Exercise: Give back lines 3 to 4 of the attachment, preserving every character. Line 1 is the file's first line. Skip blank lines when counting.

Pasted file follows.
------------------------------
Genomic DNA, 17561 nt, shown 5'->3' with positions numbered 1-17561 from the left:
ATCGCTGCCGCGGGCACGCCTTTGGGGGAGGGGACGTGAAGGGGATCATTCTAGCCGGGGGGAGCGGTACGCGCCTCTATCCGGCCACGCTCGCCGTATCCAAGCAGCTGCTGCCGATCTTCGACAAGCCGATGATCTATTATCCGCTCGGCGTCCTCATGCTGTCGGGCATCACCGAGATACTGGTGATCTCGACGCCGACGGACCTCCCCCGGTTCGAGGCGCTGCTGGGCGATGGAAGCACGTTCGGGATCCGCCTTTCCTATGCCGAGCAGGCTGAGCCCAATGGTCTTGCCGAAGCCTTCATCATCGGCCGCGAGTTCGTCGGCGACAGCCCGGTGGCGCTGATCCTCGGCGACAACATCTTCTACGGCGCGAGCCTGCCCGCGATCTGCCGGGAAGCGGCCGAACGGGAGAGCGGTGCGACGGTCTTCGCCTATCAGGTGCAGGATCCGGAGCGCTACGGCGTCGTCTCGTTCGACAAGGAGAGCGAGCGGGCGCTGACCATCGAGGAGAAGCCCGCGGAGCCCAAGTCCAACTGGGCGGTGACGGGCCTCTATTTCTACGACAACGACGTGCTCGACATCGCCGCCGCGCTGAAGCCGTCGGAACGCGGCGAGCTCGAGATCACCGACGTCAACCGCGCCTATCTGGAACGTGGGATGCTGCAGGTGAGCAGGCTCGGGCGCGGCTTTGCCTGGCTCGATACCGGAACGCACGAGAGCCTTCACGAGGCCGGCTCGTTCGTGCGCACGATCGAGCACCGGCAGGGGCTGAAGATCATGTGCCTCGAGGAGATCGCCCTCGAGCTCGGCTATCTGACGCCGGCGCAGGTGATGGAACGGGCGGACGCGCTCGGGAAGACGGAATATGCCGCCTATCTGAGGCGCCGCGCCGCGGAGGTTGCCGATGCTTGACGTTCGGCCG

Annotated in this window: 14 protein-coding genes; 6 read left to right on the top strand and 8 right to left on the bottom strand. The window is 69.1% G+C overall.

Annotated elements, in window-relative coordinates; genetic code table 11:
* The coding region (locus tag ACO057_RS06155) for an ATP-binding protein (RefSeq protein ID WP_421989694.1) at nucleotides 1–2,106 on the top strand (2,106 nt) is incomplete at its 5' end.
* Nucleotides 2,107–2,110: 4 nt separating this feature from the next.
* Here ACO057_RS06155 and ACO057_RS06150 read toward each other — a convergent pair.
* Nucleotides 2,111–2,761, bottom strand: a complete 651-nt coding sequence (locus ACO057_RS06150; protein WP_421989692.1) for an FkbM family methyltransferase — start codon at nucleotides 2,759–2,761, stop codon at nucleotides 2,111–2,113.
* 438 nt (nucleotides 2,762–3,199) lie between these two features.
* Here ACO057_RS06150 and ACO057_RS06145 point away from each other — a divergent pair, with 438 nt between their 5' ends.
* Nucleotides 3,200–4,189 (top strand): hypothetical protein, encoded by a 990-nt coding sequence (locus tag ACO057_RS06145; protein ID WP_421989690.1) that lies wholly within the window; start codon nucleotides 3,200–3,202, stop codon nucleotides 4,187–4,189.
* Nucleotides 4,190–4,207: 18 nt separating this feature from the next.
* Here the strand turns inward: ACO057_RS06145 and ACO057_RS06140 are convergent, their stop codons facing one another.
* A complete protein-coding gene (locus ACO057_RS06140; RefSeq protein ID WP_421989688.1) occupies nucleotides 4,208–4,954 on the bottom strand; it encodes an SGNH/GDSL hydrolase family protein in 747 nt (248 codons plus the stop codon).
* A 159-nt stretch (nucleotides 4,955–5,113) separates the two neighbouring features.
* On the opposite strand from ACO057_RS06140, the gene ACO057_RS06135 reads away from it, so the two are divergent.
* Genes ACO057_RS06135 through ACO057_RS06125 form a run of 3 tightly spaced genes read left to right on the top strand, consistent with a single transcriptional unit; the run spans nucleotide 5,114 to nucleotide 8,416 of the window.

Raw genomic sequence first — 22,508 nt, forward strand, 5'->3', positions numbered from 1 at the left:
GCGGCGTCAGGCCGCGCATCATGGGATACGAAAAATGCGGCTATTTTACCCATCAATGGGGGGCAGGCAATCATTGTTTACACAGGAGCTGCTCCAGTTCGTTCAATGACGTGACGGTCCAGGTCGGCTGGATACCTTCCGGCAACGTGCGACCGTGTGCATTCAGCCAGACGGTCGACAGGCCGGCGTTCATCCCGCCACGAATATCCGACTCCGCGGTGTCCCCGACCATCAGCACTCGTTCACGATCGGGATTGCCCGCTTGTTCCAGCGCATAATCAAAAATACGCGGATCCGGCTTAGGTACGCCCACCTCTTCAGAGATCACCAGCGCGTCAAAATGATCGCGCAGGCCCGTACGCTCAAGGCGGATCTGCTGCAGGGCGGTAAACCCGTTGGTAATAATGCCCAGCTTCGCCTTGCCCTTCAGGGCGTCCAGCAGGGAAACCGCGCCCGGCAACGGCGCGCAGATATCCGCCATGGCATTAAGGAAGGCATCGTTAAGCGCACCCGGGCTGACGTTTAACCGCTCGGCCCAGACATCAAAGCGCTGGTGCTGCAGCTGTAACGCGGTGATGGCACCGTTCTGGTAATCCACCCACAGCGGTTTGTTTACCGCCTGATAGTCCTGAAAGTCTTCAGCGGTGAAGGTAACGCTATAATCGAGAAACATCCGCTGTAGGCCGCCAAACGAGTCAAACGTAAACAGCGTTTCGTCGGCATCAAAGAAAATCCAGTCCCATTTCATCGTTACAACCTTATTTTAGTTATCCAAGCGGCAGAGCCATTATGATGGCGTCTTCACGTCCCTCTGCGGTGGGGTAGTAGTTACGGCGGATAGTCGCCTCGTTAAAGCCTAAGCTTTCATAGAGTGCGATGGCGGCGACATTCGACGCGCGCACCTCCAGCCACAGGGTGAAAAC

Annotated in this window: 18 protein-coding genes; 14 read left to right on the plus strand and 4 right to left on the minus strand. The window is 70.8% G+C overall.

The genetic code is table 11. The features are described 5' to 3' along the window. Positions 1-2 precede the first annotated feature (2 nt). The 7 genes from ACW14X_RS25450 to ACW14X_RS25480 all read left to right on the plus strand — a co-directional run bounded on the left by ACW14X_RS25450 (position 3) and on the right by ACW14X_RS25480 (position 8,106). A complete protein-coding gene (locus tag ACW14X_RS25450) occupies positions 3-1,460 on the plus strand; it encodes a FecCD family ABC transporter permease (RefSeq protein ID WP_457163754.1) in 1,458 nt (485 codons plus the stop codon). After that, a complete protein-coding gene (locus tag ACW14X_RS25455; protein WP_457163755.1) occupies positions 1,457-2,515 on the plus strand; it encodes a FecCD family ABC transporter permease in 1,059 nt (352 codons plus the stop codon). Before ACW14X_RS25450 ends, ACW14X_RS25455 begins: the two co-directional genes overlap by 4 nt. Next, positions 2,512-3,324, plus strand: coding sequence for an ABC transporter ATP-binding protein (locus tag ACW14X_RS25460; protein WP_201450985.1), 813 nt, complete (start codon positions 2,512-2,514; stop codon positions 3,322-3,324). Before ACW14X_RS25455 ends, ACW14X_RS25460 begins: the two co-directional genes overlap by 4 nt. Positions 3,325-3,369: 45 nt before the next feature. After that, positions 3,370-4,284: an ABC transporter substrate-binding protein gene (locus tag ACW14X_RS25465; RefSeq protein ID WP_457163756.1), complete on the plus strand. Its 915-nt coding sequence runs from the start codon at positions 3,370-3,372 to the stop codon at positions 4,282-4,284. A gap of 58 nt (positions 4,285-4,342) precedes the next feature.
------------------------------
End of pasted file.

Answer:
Annotated in this window: 14 protein-coding genes; 6 read left to right on the top strand and 8 right to left on the bottom strand. The window is 69.1% G+C overall.

Annotated elements, in window-relative coordinates; genetic code table 11: